‘Drzava’ (‘The State’) sounds like a twisted take on the electro genre, wherein Mantronix-esque drum programming is mixed with horn flourishes and orchestral-style loops (sampled, I presume), and also features some vocal samples that appear to be of political speeches. The track is one of the liveliest on this album; certainly not euphoric, the track is just one or two shades lighter on the colour chart than the black of the previous material. The accompanying promotional video with dancer and some-time Wire collaborator Michael Clark is fantastically bleak, perfectly rendered in monochrome colours. ‘Vade Retro’ is positively terrifying, its rhythm recalling some sort of alternative version of the Terminator soundtrack as conceived by Throbbing Gristle. The ‘vocals’ here are otherworldly, alternately wheezing and ghostly and scratchy and insistent; the ‘melody’, on the other hand, appears to be church bells mangled and heavily-processed to near oblivion. Perhaps the most aggressive and extreme track here, ‘Vade Retro’ is an exciting collage of sounds that pushes Laibach into electroacoustic territory.

‘Panorama’ ushers in on kick drums that appear to have been borrowed from New Order’s seminal ‘Blue Monday’. Extensive use of synths and percussive samples make this one of the more accessible tracks on the album – the rhythm is tight and the sounds are less obviously harsh. At around three minutes, the track pares back to some percussion loops and spoken word English reportage, before quickly reassembling itself. The final track (‘Decree’) once again begins with some sampled marching band drums, over which another electro break is layered. With the exception of some fairly random atmospherics and the odd sample, the track seems to be nothing more than a stop-start percussive experiment or remix of a more complete work. Despite its absence of more concrete ideas, the track is strangely captivating, although you do feel that this represents something of a filler, a space that would have been better filled with a track more in keeping with the extreme sonic soundscapes elsewhere on the album.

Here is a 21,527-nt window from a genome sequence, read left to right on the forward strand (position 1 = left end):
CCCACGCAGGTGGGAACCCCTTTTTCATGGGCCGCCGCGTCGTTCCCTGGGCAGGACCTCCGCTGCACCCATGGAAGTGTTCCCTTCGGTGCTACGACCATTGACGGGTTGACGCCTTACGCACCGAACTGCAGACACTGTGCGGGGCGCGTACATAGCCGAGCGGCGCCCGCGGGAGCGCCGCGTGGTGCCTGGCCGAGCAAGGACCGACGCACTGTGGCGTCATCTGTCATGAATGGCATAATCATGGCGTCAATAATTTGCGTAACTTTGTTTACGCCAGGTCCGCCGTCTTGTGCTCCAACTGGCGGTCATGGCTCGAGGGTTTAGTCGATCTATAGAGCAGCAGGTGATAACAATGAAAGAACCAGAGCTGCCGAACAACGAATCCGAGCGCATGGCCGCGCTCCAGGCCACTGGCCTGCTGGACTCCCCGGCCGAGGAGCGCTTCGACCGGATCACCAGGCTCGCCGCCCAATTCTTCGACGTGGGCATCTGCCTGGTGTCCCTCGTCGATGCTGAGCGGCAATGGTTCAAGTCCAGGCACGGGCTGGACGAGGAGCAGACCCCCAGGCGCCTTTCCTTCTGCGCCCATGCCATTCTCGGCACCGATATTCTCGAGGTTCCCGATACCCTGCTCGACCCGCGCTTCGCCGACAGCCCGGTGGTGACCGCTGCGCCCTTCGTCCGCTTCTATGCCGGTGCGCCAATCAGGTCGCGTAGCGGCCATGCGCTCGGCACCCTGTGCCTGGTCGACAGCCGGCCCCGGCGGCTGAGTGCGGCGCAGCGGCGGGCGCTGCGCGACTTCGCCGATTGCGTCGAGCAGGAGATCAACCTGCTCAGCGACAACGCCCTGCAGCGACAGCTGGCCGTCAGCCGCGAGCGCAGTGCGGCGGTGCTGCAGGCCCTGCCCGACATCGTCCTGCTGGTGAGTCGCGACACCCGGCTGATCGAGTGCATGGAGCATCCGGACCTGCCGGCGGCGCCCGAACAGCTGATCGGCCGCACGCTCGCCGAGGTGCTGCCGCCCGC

Originally posted 2003; edited 2017

Notes: this was a pretty important review for me, as it represented one of the first times I’d been sent a free CD just to be able to review it. I was amazed at the time that Cherry Red responded to my email at all, let alone that they would part company with a batch of catalogue stuff just so that I could write about it for a website – my own – that was just launching and which was so niche it was never going to attract any readers. Whenever I take the notion of receiving music in my inbox every day via various PR firms for granted, I think back to how fortunate I was that Cherry Red sent me this and other CDs, even though this one has now been sold out of my collection.

(c) 20017 Mat Smith / Documentary Evidence

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Electronic Sound #21 – Print Edition